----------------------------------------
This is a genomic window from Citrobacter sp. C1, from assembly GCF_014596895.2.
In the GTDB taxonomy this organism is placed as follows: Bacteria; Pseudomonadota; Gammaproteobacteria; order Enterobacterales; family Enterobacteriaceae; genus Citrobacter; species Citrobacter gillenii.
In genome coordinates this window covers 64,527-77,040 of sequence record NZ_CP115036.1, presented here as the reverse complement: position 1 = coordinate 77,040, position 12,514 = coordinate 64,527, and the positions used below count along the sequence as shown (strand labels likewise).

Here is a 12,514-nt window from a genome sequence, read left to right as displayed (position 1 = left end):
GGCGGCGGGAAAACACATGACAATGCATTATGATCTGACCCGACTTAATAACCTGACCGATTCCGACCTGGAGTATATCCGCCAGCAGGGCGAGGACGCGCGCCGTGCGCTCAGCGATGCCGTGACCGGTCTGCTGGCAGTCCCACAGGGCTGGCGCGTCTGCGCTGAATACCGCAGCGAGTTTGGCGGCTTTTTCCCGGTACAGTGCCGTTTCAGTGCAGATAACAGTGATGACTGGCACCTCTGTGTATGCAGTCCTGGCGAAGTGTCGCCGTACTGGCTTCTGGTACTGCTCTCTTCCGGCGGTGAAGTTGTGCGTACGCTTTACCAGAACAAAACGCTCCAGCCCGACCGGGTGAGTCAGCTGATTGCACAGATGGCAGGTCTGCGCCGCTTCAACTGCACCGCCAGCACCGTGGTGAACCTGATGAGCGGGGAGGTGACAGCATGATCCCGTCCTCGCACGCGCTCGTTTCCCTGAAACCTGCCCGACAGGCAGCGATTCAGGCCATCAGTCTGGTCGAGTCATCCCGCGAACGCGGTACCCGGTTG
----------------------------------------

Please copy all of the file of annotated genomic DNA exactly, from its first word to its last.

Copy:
This is a genomic window from Citrobacter sp. C1, from assembly GCF_014596895.2.
In the GTDB taxonomy this organism is placed as follows: Bacteria; Pseudomonadota; Gammaproteobacteria; order Enterobacterales; family Enterobacteriaceae; genus Citrobacter; species Citrobacter gillenii.
In genome coordinates this window covers 64,527-77,040 of sequence record NZ_CP115036.1, presented here as the reverse complement: position 1 = coordinate 77,040, position 12,514 = coordinate 64,527, and the positions used below count along the sequence as shown (strand labels likewise).

Here is a 12,514-nt window from a genome sequence, read left to right as displayed (position 1 = left end):
GGCGGCGGGAAAACACATGACAATGCATTATGATCTGACCCGACTTAATAACCTGACCGATTCCGACCTGGAGTATATCCGCCAGCAGGGCGAGGACGCGCGCCGTGCGCTCAGCGATGCCGTGACCGGTCTGCTGGCAGTCCCACAGGGCTGGCGCGTCTGCGCTGAATACCGCAGCGAGTTTGGCGGCTTTTTCCCGGTACAGTGCCGTTTCAGTGCAGATAACAGTGATGACTGGCACCTCTGTGTATGCAGTCCTGGCGAAGTGTCGCCGTACTGGCTTCTGGTACTGCTCTCTTCCGGCGGTGAAGTTGTGCGTACGCTTTACCAGAACAAAACGCTCCAGCCCGACCGGGTGAGTCAGCTGATTGCACAGATGGCAGGTCTGCGCCGCTTCAACTGCACCGCCAGCACCGTGGTGAACCTGATGAGCGGGGAGGTGACAGCATGATCCCGTCCTCGCACGCGCTCGTTTCCCTGAAACCTGCCCGACAGGCAGCGATTCAGGCCATCAGTCTGGTCGAGTCATCCCGCGAACGCGGTACCCGGTTG